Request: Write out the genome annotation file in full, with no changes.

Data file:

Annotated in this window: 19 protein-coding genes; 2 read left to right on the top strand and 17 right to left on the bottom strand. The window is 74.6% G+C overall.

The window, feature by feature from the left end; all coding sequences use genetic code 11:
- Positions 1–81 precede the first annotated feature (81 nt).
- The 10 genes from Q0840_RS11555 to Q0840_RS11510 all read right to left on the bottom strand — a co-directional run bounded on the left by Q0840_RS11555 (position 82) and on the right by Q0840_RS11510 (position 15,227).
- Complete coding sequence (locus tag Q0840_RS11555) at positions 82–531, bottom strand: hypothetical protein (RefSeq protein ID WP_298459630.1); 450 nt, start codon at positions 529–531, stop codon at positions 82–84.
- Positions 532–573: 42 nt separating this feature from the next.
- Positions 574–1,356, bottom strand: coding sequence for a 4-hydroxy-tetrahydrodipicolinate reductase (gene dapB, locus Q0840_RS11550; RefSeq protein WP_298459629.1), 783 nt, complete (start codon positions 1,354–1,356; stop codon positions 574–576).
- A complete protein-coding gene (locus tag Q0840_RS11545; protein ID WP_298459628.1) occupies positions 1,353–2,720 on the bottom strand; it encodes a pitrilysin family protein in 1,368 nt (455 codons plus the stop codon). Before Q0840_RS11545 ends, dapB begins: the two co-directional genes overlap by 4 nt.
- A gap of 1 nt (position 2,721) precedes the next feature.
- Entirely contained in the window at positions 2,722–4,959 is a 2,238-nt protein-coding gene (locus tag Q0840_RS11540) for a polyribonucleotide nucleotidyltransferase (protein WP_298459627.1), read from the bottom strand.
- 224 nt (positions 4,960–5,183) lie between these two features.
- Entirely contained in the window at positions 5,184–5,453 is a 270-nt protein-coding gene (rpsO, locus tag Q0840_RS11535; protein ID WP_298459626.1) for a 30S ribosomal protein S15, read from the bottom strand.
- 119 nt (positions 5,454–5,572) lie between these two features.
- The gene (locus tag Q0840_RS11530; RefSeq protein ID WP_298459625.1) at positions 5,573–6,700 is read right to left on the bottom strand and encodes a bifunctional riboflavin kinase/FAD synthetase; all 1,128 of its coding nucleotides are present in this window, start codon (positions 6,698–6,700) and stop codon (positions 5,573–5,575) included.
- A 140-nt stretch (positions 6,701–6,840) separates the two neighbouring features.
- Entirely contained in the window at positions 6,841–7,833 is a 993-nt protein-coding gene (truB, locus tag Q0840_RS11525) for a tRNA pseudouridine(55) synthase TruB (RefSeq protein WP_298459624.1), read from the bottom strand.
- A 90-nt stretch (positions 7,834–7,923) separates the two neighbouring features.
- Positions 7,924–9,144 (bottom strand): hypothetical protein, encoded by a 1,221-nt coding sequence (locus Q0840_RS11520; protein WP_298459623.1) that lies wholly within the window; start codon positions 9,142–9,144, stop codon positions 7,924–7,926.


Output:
Annotated in this window: 19 protein-coding genes; 2 read left to right on the top strand and 17 right to left on the bottom strand. The window is 74.6% G+C overall.

The window, feature by feature from the left end; all coding sequences use genetic code 11:
- Positions 1–81 precede the first annotated feature (81 nt).
- The 10 genes from Q0840_RS11555 to Q0840_RS11510 all read right to left on the bottom strand — a co-directional run bounded on the left by Q0840_RS11555 (position 82) and on the right by Q0840_RS11510 (position 15,227).
- Complete coding sequence (locus tag Q0840_RS11555) at positions 82–531, bottom strand: hypothetical protein (RefSeq protein ID WP_298459630.1); 450 nt, start codon at positions 529–531, stop codon at positions 82–84.
- Positions 532–573: 42 nt separating this feature from the next.
- Positions 574–1,356, bottom strand: coding sequence for a 4-hydroxy-tetrahydrodipicolinate reductase (gene dapB, locus Q0840_RS11550; RefSeq protein WP_298459629.1), 783 nt, complete (start codon positions 1,354–1,356; stop codon positions 574–576).
- A complete protein-coding gene (locus tag Q0840_RS11545; protein ID WP_298459628.1) occupies positions 1,353–2,720 on the bottom strand; it encodes a pitrilysin family protein in 1,368 nt (455 codons plus the stop codon). Before Q0840_RS11545 ends, dapB begins: the two co-directional genes overlap by 4 nt.
- A gap of 1 nt (position 2,721) precedes the next feature.
- Entirely contained in the window at positions 2,722–4,959 is a 2,238-nt protein-coding gene (locus tag Q0840_RS11540) for a polyribonucleotide nucleotidyltransferase (protein WP_298459627.1), read from the bottom strand.
- 224 nt (positions 4,960–5,183) lie between these two features.
- Entirely contained in the window at positions 5,184–5,453 is a 270-nt protein-coding gene (rpsO, locus tag Q0840_RS11535; protein ID WP_298459626.1) for a 30S ribosomal protein S15, read from the bottom strand.
- 119 nt (positions 5,454–5,572) lie between these two features.
- The gene (locus tag Q0840_RS11530; RefSeq protein ID WP_298459625.1) at positions 5,573–6,700 is read right to left on the bottom strand and encodes a bifunctional riboflavin kinase/FAD synthetase; all 1,128 of its coding nucleotides are present in this window, start codon (positions 6,698–6,700) and stop codon (positions 5,573–5,575) included.
- A 140-nt stretch (positions 6,701–6,840) separates the two neighbouring features.
- Entirely contained in the window at positions 6,841–7,833 is a 993-nt protein-coding gene (truB, locus tag Q0840_RS11525) for a tRNA pseudouridine(55) synthase TruB (RefSeq protein WP_298459624.1), read from the bottom strand.
- A 90-nt stretch (positions 7,834–7,923) separates the two neighbouring features.
- Positions 7,924–9,144 (bottom strand): hypothetical protein, encoded by a 1,221-nt coding sequence (locus Q0840_RS11520; protein WP_298459623.1) that lies wholly within the window; start codon positions 9,142–9,144, stop codon positions 7,924–7,926.